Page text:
The way Phillips and Forshaw created balance in this area was key to Leeds’ success in this 1-0 victory. It allowed Leeds to have enough players to receive the ball and play into the centre-backs or full-backs whilst soaking up the opposition pressure, therefore, leaving teammates available to receive and play into different areas. The key is that Forshaw starts higher up the midfield and waits to the trigger to drop to receive. When Phillips is crowded out, he begins to drop to one side allowing for Forshaw to make that move. The latter recorded a passing accuracy of 95% against Brentford completing 52 out of 55 passes.
Leeds wasteful over the top
A key aspect of Leeds United’s tactics this season has been their quicker attacking play. Notably, this has come from chipped passes over the top of defences. Usually playing a higher line is asking for trouble due to the space left behind, especially if the goalkeeper is used as a sweeper. Teams would usually play a slightly deeper line to combat this as it restricts the space the ball can be played into.
Brentford played with a relatively high line at Elland Road. Encouraging Leeds to play over the top. Leeds were mostly unsuccessful in this tactic and as much as poor execution is to blame, Brentford had a plan to stop it.
Brentford started with a back three which swiftly became a back five when under attack and is what they try and do in the below frame. The ball is about to be received by Forshaw who takes a touch before lifting one over the top to Dallas. Dallas is in a perfect position due to Henry’s body shape, however the time it takes for Forshaw to play the pass the chance is gone.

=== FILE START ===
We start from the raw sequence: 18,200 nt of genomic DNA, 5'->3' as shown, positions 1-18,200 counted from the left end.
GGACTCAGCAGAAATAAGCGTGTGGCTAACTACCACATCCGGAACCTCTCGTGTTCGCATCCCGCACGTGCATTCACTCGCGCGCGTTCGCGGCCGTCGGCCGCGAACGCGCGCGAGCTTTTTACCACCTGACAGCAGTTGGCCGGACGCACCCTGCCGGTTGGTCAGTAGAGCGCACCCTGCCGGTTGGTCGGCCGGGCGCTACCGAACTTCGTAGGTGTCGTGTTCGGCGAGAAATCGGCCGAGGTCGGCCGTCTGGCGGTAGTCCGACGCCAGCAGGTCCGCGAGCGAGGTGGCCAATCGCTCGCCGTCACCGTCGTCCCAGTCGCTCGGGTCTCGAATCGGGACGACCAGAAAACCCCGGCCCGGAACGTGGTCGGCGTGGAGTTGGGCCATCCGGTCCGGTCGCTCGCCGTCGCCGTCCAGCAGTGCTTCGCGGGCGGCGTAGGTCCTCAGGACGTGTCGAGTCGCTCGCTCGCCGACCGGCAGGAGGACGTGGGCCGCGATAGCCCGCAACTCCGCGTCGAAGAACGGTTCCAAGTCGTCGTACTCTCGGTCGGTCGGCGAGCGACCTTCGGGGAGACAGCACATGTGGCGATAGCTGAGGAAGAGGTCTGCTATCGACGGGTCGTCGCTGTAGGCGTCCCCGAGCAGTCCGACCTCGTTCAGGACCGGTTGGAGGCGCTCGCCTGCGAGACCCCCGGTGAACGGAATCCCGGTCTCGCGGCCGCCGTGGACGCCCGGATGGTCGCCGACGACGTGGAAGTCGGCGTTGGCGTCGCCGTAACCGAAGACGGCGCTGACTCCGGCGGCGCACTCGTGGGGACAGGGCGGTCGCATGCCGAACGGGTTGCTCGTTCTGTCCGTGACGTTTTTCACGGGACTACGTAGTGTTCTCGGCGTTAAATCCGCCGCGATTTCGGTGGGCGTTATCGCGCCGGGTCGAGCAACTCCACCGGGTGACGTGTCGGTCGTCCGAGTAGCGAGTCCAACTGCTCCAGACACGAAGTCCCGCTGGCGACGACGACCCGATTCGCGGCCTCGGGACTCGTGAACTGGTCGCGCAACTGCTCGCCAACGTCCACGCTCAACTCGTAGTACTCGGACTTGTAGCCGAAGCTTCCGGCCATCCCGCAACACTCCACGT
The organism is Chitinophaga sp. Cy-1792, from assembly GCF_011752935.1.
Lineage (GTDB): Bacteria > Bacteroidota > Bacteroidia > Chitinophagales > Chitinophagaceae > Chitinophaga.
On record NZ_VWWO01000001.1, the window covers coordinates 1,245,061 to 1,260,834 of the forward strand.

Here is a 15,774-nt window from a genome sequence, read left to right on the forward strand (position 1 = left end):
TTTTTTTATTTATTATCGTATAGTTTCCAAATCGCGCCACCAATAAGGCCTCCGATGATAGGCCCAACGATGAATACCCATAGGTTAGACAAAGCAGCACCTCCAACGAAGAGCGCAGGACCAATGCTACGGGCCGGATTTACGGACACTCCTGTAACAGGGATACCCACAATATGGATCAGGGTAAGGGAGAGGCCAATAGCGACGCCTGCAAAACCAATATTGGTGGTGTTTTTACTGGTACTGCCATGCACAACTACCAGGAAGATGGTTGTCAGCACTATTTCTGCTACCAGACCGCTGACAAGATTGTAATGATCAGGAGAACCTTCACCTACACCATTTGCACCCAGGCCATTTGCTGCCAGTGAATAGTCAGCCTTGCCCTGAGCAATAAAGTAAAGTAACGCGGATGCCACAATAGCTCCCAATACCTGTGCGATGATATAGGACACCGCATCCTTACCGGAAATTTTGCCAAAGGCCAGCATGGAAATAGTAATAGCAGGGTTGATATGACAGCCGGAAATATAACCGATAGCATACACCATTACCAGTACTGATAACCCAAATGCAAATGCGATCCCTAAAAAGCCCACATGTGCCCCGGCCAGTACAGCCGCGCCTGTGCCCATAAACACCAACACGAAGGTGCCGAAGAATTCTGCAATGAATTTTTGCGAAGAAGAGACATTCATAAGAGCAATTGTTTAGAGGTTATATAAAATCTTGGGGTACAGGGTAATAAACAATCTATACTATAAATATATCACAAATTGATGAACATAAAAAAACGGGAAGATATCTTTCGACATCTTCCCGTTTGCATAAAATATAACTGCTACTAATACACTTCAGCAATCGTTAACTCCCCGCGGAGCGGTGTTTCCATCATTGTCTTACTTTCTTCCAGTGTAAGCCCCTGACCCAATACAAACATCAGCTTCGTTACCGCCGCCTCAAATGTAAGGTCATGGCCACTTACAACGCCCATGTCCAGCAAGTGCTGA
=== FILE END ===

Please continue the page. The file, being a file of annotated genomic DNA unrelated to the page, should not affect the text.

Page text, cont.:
In addition to that, Ethan Pinnock takes up a position where he is not required to mark anyone, due to Brentford’s endeavour to get five defenders back. This means he can track the ball and any run made over the top without leaving a Leeds player unmarked. A smart piece of defending.
Below is another example where Brentford’s high defensive line invites the ball to be played in behind.
You can now see in the below image the destination of the pass and its intended target. Patrick Bamford is very isolated in attack and unless the pass is inch-perfect, he is certain to have to control and look to hold the play up. This is an aspect of his game he has been exceptional at so far this season but with a number of Brentford players back and around him this would force Leeds back.
Brentford’s defensive line was not always high and inviting to the ball over the top. The below example shows a low block employed to stop that type of pass happening. The back five of Brentford drop into a good position blocking the Leeds forwards in-front of them. In this instance, Pablo Hernandez feels he has no choice but to play to the spare man on the right (Stuart Dallas).
As you can see above the ball rolls out of play with Leeds players giving up on it before it goes out. Thus giving the ball back to Brentford which earned them some light relief in the second half.
Brentford’s flexible backline
The London club began the game with what looked like a 5-4-1 on paper. However, in keeping with modern footballing tactics employed a flexible system which changed depending on whether or not they had the ball.